the only thing she brings to the team. Players and coaches said that her character adds to the team just as much as her basketball skills. “Mekena is a great young lady, a quality person on and off the floor,” said
Terry Fowler head coach. Fowler said Randle has a great personality and a calming effect on the team. He also said she came in her first year and fit in well with the other team members.
Randle’s character and play on the court has helped the Lions to a 13-6, 6-3 Gulf South Conference record as of Jan. 26. She has been named GSC Women’s Player of the Week two times this season.
photo by MALISA MCCLURE I Sports Editor
Mekena Randle takes possession of the ball during the Jan. 19 game against UA-Huntsville at Spragins Hall. In the game, Randle had 19 points and 7 rebounds.
Jan. 31, 2013 • The Flor-Ala
UNA women bounce back JAMES DUBUISSON ;\INN?ZQ\MZ RL]J]Q[[WV(]VIML]
The UNA women’s basketball team had lost two straight games at Flowers and three out of the last four before defeating West Alabama Jan. 26 in a thrilling 66-58 victory.
FINAL SCORE UNA- 66 WEST ALABMA-58
“It is one of those things where we need to take care of business at home,” said Terry Fowler, head coach. The Lions’ Mekena Randle hit a layup to put the Lions up 6-4 with 17:11 left in the first half. UNA did not score for six minutes as the Tigers jumped out to an 11-6 lead. The Tigers took a 30-28 lead heading into the break. Randle was a catalyst for the Lions as she grabbed 17 of the team’s 41 rebounds. She added 11 points to secure the double-double. “We overall had a good effort on the boards, and that’s what Mekena does,” Fowler said. Lauren Faris hit a three to put UNA up 37-35 with 15:41 left in the game. The Lions did not lose the lead for the rest of the game. The Lions had a 60-55 lead with less than two minutes to go in the game when West Alabama’s Brittany Weathers hit a three that brought the Tigers within two points. The student section then broke out into a rare “Let’s go, offense!” chant after the three by Weathers.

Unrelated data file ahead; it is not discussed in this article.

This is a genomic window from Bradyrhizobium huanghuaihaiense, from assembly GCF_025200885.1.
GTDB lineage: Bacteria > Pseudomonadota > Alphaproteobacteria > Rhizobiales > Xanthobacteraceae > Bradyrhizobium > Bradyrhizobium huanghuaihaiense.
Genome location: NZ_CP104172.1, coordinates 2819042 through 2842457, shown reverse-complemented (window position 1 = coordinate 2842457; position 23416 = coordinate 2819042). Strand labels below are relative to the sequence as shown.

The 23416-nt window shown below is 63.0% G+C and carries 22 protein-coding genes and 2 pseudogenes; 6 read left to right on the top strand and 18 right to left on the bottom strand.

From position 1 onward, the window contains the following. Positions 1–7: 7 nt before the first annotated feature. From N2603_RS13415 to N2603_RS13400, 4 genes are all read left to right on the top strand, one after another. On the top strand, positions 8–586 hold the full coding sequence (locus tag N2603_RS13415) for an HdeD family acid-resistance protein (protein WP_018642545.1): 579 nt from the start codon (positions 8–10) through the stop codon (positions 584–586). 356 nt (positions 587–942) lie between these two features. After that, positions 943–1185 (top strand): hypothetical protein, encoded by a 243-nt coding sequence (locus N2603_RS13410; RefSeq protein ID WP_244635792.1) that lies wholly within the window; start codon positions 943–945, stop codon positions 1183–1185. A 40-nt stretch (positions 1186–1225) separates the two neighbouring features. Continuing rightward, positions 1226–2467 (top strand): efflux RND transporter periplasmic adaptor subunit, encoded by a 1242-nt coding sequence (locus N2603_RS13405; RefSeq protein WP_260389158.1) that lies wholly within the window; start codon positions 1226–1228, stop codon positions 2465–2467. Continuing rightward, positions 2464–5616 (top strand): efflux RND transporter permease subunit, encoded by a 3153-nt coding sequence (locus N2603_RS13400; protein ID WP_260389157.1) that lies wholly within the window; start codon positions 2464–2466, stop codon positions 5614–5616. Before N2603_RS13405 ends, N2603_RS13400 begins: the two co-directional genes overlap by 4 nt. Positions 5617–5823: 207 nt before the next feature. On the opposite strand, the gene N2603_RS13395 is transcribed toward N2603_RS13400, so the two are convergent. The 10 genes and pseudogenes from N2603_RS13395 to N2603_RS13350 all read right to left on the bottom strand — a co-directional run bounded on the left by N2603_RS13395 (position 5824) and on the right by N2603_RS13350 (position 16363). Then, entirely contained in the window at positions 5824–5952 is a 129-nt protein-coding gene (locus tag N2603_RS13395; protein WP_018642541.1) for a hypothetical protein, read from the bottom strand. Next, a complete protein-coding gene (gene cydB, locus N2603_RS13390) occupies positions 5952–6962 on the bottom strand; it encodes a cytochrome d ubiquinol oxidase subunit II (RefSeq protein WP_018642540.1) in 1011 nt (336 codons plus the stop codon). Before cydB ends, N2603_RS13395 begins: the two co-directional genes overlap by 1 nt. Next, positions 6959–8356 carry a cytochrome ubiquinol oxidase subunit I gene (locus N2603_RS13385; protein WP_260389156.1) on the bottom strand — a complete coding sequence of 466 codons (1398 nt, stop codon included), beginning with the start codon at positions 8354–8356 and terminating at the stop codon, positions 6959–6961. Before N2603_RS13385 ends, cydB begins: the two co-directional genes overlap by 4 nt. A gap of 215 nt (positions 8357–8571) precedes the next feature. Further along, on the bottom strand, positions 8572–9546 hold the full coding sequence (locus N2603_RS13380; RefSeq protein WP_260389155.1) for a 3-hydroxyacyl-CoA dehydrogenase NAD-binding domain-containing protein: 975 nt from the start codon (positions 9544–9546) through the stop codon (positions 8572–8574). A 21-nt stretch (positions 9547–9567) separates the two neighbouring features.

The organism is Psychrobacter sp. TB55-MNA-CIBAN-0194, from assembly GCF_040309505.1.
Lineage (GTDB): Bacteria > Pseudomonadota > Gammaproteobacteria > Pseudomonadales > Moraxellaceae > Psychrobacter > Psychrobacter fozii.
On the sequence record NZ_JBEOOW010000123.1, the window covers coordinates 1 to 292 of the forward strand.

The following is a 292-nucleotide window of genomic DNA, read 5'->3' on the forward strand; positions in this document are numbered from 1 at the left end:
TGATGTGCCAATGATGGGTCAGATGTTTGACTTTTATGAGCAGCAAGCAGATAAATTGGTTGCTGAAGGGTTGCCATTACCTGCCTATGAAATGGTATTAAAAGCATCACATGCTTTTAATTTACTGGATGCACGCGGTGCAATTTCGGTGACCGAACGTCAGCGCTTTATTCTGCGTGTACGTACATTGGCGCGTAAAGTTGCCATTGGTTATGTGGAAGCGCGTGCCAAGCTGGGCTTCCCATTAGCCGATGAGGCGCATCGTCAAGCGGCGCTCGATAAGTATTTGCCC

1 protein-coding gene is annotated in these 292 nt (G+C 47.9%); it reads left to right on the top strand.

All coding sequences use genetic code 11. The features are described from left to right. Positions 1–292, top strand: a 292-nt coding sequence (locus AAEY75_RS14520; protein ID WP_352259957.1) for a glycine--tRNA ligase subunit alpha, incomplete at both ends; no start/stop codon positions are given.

WE DEFINITELY HAVE TO DEFEND THE HOME COURT. AND THIS GROUP HAS BEEN RESILIENT ON THE ROAD, AND WE JUST HAVE TO KEEP IT UP.
TERRY FOWLER “The fans were great,” Fowler said. The cheer seemed to help as UNA sunk six straight free throws to secure the 66-58 victory. “We knew they were in foul trouble, so we just wanted to get to the point where we were shooting one-for-ones to end the game,” Fowler said. Nichele Fillmore had a career night for the Lions as she scored a career high of 23 points, along with five rebounds. “She was motivated and she was ready to play,” Fowler said. “If she could play with that type of aggression the rest of the way, we have a chance to have something special.” The Lions (13-6, 6-3) will travel to Florida to play West Florida Jan. 31. “We can’t look to Thursday (Jan. 31) today,” Fowler said. “We have to enjoy today, rest tomorrow, and then on Monday, it’s one day at a time.” After their game with West Florida, UNA will travel to Valdosta State Feb. 2.
photo by ALLI OWNBY I Staff Photographer
Guard Jennifer Towne tries to get the ball from West Alabama’s Anna Dill during the Jan. 26 game at Flowers Hall.
“It is a tough road trip,” Fowler said. “We just have to get into the mindset of, ‘We are getting better every day.’” The Lions will have seven games left before the GSC tournament after their
two-game road trip. “Anybody can beat anybody in this league — it’s tough,” Fowler said. The key to the end of the schedule is hard work in Flowers Hall and consis-
tency on the road. “We definitely have to defend the home court,” Fowler said. “And this group has been resilient on the road, and we just have to keep it up.”
Jan. 31, 2013 • The Flor-Ala